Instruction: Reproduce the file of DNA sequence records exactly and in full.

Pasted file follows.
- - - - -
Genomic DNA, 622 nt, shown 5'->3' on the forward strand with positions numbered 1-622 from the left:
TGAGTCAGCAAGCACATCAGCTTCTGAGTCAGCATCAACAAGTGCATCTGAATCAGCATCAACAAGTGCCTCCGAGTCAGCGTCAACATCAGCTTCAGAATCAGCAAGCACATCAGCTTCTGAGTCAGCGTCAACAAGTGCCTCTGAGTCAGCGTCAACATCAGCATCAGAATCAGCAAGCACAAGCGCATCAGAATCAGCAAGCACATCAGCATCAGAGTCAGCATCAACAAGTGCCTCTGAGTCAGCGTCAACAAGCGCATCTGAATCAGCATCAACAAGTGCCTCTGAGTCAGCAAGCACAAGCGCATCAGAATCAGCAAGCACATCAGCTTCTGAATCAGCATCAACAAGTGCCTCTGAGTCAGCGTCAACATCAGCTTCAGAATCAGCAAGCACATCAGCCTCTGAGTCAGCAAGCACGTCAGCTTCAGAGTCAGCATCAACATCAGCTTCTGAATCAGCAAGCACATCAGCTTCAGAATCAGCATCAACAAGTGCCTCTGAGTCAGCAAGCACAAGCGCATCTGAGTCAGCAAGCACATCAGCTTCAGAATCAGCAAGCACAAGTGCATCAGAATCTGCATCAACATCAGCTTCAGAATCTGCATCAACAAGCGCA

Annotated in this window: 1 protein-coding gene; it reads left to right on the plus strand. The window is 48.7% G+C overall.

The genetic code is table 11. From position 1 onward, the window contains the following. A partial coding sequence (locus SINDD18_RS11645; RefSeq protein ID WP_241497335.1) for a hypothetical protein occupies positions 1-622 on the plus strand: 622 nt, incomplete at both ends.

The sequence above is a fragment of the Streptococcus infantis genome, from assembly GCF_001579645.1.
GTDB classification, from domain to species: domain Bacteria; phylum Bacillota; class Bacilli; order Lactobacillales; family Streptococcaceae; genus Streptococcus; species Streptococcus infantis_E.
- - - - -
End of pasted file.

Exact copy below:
Genomic DNA, 622 nt, shown 5'->3' on the forward strand with positions numbered 1-622 from the left:
TGAGTCAGCAAGCACATCAGCTTCTGAGTCAGCATCAACAAGTGCATCTGAATCAGCATCAACAAGTGCCTCCGAGTCAGCGTCAACATCAGCTTCAGAATCAGCAAGCACATCAGCTTCTGAGTCAGCGTCAACAAGTGCCTCTGAGTCAGCGTCAACATCAGCATCAGAATCAGCAAGCACAAGCGCATCAGAATCAGCAAGCACATCAGCATCAGAGTCAGCATCAACAAGTGCCTCTGAGTCAGCGTCAACAAGCGCATCTGAATCAGCATCAACAAGTGCCTCTGAGTCAGCAAGCACAAGCGCATCAGAATCAGCAAGCACATCAGCTTCTGAATCAGCATCAACAAGTGCCTCTGAGTCAGCGTCAACATCAGCTTCAGAATCAGCAAGCACATCAGCCTCTGAGTCAGCAAGCACGTCAGCTTCAGAGTCAGCATCAACATCAGCTTCTGAATCAGCAAGCACATCAGCTTCAGAATCAGCATCAACAAGTGCCTCTGAGTCAGCAAGCACAAGCGCATCTGAGTCAGCAAGCACATCAGCTTCAGAATCAGCAAGCACAAGTGCATCAGAATCTGCATCAACATCAGCTTCAGAATCTGCATCAACAAGCGCA

Annotated in this window: 1 protein-coding gene; it reads left to right on the plus strand. The window is 48.7% G+C overall.

The genetic code is table 11. From position 1 onward, the window contains the following. A partial coding sequence (locus SINDD18_RS11645; RefSeq protein ID WP_241497335.1) for a hypothetical protein occupies positions 1-622 on the plus strand: 622 nt, incomplete at both ends.

The sequence above is a fragment of the Streptococcus infantis genome, from assembly GCF_001579645.1.
GTDB classification, from domain to species: domain Bacteria; phylum Bacillota; class Bacilli; order Lactobacillales; family Streptococcaceae; genus Streptococcus; species Streptococcus infantis_E.